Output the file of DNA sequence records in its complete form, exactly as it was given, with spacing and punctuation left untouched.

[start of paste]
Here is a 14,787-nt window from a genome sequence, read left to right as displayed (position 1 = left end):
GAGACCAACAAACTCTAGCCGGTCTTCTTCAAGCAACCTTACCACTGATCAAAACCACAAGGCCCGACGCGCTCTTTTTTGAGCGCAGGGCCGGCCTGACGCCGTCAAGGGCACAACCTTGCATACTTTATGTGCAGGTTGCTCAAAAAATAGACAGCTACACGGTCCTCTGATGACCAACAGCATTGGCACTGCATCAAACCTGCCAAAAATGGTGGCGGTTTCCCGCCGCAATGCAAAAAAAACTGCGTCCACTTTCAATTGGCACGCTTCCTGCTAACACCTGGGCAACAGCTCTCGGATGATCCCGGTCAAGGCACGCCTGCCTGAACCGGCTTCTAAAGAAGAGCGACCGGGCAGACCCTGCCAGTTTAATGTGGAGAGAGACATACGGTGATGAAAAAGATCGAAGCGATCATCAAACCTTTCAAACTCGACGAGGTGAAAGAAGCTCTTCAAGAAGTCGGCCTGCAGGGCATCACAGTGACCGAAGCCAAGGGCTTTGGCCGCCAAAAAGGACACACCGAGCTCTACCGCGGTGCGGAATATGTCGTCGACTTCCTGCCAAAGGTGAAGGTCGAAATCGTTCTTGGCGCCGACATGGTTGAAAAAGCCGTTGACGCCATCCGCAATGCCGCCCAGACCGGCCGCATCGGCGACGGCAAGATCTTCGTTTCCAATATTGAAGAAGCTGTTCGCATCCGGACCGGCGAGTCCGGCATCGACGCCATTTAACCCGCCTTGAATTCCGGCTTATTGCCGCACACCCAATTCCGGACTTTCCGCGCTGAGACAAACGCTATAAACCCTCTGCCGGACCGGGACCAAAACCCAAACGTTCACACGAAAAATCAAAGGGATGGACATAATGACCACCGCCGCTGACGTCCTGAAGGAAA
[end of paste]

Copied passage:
Here is a 14,787-nt window from a genome sequence, read left to right as displayed (position 1 = left end):
GAGACCAACAAACTCTAGCCGGTCTTCTTCAAGCAACCTTACCACTGATCAAAACCACAAGGCCCGACGCGCTCTTTTTTGAGCGCAGGGCCGGCCTGACGCCGTCAAGGGCACAACCTTGCATACTTTATGTGCAGGTTGCTCAAAAAATAGACAGCTACACGGTCCTCTGATGACCAACAGCATTGGCACTGCATCAAACCTGCCAAAAATGGTGGCGGTTTCCCGCCGCAATGCAAAAAAAACTGCGTCCACTTTCAATTGGCACGCTTCCTGCTAACACCTGGGCAACAGCTCTCGGATGATCCCGGTCAAGGCACGCCTGCCTGAACCGGCTTCTAAAGAAGAGCGACCGGGCAGACCCTGCCAGTTTAATGTGGAGAGAGACATACGGTGATGAAAAAGATCGAAGCGATCATCAAACCTTTCAAACTCGACGAGGTGAAAGAAGCTCTTCAAGAAGTCGGCCTGCAGGGCATCACAGTGACCGAAGCCAAGGGCTTTGGCCGCCAAAAAGGACACACCGAGCTCTACCGCGGTGCGGAATATGTCGTCGACTTCCTGCCAAAGGTGAAGGTCGAAATCGTTCTTGGCGCCGACATGGTTGAAAAAGCCGTTGACGCCATCCGCAATGCCGCCCAGACCGGCCGCATCGGCGACGGCAAGATCTTCGTTTCCAATATTGAAGAAGCTGTTCGCATCCGGACCGGCGAGTCCGGCATCGACGCCATTTAACCCGCCTTGAATTCCGGCTTATTGCCGCACACCCAATTCCGGACTTTCCGCGCTGAGACAAACGCTATAAACCCTCTGCCGGACCGGGACCAAAACCCAAACGTTCACACGAAAAATCAAAGGGATGGACATAATGACCACCGCCGCTGACGTCCTGAAGGAAA